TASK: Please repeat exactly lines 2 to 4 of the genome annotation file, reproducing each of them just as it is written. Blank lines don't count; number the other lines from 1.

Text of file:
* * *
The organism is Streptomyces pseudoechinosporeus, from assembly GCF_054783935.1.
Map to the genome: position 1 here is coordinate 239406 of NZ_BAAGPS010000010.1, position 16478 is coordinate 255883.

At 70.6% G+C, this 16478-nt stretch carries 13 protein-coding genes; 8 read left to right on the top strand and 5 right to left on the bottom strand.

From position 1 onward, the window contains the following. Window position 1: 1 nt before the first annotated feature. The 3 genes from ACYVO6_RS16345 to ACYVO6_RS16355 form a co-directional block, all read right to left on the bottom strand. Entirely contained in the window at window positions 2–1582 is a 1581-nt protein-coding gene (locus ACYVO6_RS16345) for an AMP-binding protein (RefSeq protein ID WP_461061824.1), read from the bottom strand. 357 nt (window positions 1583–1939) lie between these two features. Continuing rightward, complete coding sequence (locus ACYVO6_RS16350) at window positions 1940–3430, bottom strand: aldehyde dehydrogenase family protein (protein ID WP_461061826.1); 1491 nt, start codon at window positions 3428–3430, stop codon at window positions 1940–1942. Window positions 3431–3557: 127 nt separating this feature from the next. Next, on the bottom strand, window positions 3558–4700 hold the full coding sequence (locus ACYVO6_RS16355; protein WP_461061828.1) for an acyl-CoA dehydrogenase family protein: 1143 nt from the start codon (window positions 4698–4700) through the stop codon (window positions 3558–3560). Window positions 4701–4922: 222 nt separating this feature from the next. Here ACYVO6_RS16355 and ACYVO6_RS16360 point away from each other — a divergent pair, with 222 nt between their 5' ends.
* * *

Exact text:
Map to the genome: position 1 here is coordinate 239406 of NZ_BAAGPS010000010.1, position 16478 is coordinate 255883.

At 70.6% G+C, this 16478-nt stretch carries 13 protein-coding genes; 8 read left to right on the top strand and 5 right to left on the bottom strand.

From position 1 onward, the window contains the following. Window position 1: 1 nt before the first annotated feature. The 3 genes from ACYVO6_RS16345 to ACYVO6_RS16355 form a co-directional block, all read right to left on the bottom strand. Entirely contained in the window at window positions 2–1582 is a 1581-nt protein-coding gene (locus ACYVO6_RS16345) for an AMP-binding protein (RefSeq protein ID WP_461061824.1), read from the bottom strand. 357 nt (window positions 1583–1939) lie between these two features. Continuing rightward, complete coding sequence (locus ACYVO6_RS16350) at window positions 1940–3430, bottom strand: aldehyde dehydrogenase family protein (protein ID WP_461061826.1); 1491 nt, start codon at window positions 3428–3430, stop codon at window positions 1940–1942. Window positions 3431–3557: 127 nt separating this feature from the next. Next, on the bottom strand, window positions 3558–4700 hold the full coding sequence (locus ACYVO6_RS16355; protein WP_461061828.1) for an acyl-CoA dehydrogenase family protein: 1143 nt from the start codon (window positions 4698–4700) through the stop codon (window positions 3558–3560). Window positions 4701–4922: 222 nt separating this feature from the next. Here ACYVO6_RS16355 and ACYVO6_RS16360 point away from each other — a divergent pair, with 222 nt between their 5' ends.